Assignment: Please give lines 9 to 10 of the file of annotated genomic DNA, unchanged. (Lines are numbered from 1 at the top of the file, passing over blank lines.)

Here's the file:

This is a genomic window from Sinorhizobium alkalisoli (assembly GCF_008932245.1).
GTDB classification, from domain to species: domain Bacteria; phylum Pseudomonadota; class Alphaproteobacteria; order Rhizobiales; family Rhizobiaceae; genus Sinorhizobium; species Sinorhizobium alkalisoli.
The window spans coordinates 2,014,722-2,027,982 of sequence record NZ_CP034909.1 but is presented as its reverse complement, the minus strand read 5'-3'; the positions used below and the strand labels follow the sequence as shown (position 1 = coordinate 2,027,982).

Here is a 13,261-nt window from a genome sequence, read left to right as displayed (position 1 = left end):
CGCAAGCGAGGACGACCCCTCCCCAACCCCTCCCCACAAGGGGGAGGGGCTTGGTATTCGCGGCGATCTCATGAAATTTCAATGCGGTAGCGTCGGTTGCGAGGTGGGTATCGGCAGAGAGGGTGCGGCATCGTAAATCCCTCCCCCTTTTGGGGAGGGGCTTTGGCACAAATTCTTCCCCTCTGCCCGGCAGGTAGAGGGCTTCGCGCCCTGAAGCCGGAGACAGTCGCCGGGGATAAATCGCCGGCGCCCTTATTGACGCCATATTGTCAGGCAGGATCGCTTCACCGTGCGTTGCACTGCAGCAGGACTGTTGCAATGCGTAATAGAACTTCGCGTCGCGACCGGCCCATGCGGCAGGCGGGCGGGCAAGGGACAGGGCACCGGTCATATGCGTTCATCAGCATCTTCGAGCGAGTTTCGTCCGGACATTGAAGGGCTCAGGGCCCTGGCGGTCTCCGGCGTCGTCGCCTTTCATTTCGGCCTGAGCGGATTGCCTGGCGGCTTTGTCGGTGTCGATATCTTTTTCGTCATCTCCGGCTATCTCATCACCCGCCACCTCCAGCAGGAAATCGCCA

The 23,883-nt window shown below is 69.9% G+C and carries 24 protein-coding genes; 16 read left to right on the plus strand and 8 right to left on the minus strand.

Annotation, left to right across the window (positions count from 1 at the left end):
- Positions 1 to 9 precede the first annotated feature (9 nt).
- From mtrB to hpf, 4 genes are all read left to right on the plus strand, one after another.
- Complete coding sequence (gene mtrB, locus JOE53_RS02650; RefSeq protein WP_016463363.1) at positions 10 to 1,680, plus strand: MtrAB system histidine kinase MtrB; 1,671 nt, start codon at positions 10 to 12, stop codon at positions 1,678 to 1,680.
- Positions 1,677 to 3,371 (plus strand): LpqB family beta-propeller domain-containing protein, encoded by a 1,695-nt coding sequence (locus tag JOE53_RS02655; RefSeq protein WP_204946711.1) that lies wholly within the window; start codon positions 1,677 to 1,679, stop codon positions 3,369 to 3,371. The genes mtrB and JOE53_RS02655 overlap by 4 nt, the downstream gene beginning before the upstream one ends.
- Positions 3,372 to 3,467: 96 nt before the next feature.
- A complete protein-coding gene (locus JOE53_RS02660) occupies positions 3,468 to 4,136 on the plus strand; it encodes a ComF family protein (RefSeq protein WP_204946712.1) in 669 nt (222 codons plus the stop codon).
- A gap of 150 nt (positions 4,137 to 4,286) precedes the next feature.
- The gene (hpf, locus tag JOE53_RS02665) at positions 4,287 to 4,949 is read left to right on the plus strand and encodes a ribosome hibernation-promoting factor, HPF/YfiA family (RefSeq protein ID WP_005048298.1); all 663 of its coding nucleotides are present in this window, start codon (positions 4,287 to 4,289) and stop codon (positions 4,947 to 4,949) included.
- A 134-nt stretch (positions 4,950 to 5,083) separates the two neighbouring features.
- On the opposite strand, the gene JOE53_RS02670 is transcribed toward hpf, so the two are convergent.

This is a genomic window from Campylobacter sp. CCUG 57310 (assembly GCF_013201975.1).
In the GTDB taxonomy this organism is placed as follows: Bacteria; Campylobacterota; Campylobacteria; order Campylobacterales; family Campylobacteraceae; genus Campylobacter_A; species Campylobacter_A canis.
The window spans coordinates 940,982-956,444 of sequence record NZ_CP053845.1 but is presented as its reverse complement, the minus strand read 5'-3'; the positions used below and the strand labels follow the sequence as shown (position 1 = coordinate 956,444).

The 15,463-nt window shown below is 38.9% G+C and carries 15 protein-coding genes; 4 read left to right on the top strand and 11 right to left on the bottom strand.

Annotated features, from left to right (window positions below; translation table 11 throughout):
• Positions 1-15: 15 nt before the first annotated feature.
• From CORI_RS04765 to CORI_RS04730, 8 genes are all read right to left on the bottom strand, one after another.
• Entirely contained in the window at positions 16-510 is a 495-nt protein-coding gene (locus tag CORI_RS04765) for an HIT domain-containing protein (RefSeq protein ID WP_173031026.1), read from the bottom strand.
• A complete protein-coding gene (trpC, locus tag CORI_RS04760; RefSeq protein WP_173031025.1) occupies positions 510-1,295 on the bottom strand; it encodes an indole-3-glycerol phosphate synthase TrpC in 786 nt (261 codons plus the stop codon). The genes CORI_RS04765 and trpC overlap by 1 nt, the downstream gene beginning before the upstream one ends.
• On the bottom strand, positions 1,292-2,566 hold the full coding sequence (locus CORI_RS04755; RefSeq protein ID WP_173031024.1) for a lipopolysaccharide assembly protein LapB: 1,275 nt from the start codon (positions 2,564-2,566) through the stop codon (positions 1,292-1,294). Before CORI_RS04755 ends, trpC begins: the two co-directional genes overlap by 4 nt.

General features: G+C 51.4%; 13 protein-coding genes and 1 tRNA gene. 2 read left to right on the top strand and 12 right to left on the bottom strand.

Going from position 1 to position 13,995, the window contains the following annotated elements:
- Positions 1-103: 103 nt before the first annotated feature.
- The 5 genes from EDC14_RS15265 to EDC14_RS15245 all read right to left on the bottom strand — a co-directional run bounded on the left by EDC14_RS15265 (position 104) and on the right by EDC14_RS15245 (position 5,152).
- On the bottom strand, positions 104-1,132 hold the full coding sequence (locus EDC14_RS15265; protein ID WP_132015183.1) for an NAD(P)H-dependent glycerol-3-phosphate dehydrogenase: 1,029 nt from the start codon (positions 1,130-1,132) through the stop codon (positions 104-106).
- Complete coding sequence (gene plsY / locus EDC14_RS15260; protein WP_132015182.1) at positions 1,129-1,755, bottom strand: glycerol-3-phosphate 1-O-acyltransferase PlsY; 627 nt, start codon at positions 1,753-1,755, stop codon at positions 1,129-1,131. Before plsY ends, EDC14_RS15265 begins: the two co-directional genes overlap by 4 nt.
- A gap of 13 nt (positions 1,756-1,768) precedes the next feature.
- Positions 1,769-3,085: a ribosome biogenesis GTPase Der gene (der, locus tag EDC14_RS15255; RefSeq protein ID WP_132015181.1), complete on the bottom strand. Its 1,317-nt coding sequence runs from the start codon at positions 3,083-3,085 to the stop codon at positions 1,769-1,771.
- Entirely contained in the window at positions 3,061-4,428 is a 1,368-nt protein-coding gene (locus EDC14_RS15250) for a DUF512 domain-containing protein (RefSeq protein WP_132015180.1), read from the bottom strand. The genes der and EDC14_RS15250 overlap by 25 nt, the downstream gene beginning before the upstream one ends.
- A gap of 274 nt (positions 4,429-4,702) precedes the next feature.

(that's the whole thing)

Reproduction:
- From mtrB to hpf, 4 genes are all read left to right on the plus strand, one after another.
- Complete coding sequence (gene mtrB, locus JOE53_RS02650; RefSeq protein WP_016463363.1) at positions 10 to 1,680, plus strand: MtrAB system histidine kinase MtrB; 1,671 nt, start codon at positions 10 to 12, stop codon at positions 1,678 to 1,680.